Some of these facilities have moved to a green-house cottage concept (here is a link to one I visit frequently) where there are several cottages on the campus – each cottage (9,000+ sq ft) houses 15 or so residents. Each resident has their own very nice room and very nice common areas. The common areas have a nice kitchen, large common seating area and 24 hour staff.

The bottom line is that SNF’s have evolved a lot. They are a far cry from the place my grandmother spent her last few months. I’m very thankful for that.

Why would you Choose Facility Care?

Only yesterday I was visiting with a friend who told me that his kids were grown and lived in another state. There was a lot of love in their family and he knew his kids would do anything for him – but they have jobs and are busy with their family and their lives.

He told me that if and when he needed more advanced care that he would definitely choose one of these levels of facility care. He would then know that he would receive the care that he needed and would not be burdening his family with providing the care, while doing everything else they need to do. When his family came to visit they could simply do that – visit.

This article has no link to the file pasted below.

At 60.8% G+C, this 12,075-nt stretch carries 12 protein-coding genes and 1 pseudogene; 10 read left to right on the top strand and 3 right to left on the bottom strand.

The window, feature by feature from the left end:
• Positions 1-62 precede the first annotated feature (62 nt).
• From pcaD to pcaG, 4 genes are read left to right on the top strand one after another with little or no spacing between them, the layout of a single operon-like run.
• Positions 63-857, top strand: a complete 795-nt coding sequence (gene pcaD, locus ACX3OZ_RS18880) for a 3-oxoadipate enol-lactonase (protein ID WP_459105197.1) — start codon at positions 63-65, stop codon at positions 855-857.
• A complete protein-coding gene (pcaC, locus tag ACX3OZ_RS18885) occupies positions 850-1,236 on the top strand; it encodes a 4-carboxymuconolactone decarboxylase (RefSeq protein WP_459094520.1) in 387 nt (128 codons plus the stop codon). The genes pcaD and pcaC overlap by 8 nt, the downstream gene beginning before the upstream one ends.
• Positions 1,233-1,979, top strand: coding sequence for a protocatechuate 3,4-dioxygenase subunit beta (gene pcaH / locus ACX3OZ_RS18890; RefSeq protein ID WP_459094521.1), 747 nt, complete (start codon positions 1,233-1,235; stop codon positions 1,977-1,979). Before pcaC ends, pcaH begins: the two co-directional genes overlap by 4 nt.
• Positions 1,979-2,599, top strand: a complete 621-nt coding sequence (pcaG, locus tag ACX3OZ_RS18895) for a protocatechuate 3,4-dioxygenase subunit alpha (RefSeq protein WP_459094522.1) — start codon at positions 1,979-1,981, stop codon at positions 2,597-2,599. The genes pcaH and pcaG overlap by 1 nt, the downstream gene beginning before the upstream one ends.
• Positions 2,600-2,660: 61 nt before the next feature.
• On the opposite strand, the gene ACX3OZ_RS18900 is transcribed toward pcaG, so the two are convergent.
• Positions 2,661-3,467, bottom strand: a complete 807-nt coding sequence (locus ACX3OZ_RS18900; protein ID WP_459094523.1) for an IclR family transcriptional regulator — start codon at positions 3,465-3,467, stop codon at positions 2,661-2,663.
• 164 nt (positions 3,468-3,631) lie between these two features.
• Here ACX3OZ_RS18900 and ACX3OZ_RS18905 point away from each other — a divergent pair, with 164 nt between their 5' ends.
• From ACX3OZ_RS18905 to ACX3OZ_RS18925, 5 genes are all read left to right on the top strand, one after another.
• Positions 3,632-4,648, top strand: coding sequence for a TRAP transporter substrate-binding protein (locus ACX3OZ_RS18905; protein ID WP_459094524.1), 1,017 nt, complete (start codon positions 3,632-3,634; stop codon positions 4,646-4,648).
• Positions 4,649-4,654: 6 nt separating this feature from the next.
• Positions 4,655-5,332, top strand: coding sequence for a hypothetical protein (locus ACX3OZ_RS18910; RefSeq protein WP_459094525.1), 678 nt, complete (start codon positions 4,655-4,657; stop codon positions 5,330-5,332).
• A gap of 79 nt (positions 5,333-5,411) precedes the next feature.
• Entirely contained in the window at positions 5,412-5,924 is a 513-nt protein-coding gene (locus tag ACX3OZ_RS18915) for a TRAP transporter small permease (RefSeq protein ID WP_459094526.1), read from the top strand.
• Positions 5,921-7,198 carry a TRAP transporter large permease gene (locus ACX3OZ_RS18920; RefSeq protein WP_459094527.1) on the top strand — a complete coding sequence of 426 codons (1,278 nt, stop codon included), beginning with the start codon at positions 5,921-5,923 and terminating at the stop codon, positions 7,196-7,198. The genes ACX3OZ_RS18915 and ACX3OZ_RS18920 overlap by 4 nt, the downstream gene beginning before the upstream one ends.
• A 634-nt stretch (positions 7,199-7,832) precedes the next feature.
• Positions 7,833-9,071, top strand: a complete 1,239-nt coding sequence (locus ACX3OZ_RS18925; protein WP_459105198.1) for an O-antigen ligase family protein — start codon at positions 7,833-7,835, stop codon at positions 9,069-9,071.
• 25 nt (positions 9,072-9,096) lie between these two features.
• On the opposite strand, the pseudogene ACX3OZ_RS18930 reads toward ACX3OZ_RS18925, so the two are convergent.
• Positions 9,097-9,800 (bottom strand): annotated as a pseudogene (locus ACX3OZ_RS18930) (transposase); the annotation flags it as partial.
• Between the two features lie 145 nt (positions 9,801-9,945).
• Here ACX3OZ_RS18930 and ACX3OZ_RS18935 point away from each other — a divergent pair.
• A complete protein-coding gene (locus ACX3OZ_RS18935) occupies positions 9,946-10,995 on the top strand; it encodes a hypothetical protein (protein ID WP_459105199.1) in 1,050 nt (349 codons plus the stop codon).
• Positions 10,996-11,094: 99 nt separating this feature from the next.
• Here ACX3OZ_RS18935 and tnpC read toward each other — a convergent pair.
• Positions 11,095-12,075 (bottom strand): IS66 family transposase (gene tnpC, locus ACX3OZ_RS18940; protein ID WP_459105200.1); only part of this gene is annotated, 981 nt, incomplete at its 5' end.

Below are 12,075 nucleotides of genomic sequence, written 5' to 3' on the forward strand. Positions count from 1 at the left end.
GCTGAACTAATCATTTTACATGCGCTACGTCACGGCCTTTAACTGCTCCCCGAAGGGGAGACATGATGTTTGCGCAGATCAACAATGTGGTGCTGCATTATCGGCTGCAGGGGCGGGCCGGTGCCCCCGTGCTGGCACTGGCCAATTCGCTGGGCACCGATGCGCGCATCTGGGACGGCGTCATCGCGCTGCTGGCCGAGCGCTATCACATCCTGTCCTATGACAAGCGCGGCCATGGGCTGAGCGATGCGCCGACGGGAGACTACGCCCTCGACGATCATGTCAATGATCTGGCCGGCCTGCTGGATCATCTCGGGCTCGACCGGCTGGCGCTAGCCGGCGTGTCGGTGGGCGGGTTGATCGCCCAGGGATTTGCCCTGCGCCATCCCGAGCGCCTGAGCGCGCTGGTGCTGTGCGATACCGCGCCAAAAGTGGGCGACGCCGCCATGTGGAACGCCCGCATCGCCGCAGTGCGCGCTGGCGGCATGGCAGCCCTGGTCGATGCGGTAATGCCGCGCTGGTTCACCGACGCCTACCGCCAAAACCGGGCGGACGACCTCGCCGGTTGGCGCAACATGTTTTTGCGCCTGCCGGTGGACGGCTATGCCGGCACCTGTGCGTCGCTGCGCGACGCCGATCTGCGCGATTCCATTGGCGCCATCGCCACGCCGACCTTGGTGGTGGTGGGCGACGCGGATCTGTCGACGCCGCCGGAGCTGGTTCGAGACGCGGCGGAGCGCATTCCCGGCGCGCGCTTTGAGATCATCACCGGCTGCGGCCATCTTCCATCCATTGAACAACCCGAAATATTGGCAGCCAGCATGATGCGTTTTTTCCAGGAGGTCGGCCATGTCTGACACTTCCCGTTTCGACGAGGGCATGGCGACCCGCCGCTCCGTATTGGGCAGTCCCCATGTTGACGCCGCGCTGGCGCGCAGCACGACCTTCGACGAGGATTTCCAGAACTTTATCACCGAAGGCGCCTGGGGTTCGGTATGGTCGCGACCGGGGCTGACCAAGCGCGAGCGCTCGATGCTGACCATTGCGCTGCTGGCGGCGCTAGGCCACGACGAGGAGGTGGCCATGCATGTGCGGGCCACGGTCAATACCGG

The Effects of Covid and Facility Care

This is a personal choice to be made by every family. During this last year with the ravages of Covid-19, facility care has not been an easy choice for many families. Many families who have had loved ones in facilities have not been able to visit personally with them.

Hopefully now we are turning a corner on Covid, facility care will again be a better option in the future than it has been in the last few months.

Best wishes to you and your family as you select the right care option for you.

We want to be friends!

Ok. That might come off a little fast, considering we barely know each other. However, we fully understand the stress and turmoil that you are facing as Family Caregiver.

In our time as caregivers, we have amassed a wealth of knowledge that we desire to pass on. Likewise, we have met many professional caregivers, as well as other family members who were thrust as Family Caregiver. All caregivers have shared the same advice – Join a community!

We have since created Caregiver Connection. Caregiver Connection is a newsletter that we write personally and send to fellow Caregivers. It is full of tips, tricks, and even professional advice. If you would like to sign up, click the button below.

Thank You for being a Caregiver for Your Loved One – you are making a huge difference in their life!

About the Author

Doug & his wife Cindy have not only helped hundreds of families with their estate planning and elder law needs over the years, but have personal experience as caregivers and advocates for their Loved Ones as well.